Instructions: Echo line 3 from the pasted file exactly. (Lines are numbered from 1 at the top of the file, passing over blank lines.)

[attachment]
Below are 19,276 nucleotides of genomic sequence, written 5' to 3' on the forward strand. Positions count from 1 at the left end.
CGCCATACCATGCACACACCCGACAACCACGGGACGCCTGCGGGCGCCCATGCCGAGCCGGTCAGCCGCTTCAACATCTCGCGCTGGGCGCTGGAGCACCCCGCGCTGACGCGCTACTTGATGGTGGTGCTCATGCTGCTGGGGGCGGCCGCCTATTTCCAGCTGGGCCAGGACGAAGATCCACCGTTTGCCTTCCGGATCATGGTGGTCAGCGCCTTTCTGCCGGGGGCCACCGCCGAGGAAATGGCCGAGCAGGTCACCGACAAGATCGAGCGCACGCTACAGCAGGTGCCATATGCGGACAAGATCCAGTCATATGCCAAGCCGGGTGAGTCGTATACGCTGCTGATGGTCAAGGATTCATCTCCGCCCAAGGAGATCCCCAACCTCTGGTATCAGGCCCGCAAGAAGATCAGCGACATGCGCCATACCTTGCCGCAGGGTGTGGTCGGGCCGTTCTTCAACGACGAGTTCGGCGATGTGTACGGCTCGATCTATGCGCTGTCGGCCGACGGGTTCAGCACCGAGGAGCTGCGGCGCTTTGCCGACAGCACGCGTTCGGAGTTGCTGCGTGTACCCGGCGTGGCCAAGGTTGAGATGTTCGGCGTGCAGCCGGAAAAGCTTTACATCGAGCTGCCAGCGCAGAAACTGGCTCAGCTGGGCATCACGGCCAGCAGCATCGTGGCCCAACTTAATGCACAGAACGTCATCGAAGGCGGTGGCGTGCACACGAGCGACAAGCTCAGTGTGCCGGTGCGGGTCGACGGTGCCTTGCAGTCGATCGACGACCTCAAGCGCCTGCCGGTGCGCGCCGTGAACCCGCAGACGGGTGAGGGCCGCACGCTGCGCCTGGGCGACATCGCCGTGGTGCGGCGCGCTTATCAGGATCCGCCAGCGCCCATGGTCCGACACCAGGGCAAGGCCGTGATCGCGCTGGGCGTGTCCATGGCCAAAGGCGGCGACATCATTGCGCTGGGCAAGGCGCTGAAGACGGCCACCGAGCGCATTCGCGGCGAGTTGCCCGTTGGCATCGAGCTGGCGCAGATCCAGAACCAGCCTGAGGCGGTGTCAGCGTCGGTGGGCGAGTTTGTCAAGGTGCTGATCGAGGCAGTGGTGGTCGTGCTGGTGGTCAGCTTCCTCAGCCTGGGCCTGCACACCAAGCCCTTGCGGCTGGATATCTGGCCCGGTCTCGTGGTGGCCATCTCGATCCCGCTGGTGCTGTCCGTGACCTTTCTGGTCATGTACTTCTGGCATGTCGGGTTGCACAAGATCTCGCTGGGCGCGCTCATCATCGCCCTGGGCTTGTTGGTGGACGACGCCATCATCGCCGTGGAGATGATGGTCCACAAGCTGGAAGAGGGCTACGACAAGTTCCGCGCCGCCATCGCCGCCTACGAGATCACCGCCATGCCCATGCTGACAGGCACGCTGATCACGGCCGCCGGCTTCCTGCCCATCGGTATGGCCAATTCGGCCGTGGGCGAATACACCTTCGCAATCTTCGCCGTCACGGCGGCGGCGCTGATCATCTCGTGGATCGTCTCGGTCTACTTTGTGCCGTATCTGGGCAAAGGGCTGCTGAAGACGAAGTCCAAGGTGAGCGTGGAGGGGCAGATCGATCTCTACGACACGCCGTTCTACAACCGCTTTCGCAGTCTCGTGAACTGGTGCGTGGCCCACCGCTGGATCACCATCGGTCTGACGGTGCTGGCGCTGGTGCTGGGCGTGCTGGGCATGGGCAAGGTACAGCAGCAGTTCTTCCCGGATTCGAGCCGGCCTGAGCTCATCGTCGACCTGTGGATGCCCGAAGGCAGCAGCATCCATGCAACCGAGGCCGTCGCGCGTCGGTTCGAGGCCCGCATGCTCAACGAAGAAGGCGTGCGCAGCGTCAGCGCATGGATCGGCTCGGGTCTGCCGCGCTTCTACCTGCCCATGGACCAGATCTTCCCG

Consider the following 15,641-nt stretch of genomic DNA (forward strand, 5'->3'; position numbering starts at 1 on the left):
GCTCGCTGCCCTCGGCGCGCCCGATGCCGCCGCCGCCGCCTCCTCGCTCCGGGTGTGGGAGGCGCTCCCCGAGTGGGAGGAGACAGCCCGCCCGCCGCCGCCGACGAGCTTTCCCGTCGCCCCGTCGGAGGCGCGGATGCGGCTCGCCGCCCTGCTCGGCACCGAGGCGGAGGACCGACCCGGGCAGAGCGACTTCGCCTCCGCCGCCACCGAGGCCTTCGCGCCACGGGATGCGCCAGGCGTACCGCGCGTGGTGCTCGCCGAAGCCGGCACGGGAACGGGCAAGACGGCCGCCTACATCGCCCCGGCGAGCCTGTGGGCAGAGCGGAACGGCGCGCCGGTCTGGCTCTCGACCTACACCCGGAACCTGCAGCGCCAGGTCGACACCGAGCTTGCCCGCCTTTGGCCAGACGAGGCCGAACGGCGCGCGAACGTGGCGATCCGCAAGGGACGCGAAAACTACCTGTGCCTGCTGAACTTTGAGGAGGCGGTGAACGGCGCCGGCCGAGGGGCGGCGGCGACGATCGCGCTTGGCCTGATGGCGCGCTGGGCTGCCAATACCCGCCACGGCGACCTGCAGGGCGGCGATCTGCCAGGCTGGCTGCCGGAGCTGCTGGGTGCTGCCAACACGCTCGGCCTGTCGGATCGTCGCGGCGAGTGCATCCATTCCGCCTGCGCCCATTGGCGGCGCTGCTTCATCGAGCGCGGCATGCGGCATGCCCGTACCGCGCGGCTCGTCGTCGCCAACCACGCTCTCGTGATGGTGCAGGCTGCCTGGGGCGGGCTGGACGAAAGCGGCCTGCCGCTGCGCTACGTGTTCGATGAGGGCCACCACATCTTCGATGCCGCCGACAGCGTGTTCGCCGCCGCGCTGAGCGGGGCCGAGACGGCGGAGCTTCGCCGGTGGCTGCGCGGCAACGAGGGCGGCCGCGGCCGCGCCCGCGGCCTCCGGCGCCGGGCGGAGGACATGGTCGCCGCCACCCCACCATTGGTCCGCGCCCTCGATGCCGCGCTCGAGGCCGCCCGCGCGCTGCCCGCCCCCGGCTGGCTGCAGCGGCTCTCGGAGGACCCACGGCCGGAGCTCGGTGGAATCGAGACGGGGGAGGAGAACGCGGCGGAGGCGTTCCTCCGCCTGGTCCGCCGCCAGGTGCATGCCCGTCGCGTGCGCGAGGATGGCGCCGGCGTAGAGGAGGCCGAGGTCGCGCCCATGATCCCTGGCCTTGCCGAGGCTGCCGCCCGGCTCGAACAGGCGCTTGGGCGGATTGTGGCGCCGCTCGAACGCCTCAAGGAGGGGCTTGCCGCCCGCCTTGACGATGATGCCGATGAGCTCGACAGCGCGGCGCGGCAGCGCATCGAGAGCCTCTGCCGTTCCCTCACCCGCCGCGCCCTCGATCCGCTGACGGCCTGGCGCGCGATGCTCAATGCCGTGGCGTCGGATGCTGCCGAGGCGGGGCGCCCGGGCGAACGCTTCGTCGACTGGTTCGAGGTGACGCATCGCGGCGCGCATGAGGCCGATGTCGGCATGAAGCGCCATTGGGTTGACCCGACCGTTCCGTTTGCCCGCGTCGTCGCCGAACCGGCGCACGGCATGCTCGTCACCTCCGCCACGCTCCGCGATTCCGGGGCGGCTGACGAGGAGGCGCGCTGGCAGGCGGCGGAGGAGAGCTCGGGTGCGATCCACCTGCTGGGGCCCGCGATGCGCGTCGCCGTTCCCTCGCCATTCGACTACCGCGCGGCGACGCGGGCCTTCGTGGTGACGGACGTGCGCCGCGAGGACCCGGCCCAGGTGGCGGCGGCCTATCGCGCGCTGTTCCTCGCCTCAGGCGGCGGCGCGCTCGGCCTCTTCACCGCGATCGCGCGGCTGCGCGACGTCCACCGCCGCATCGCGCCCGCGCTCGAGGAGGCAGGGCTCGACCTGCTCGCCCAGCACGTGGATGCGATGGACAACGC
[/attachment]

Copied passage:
Consider the following 15,641-nt stretch of genomic DNA (forward strand, 5'->3'; position numbering starts at 1 on the left):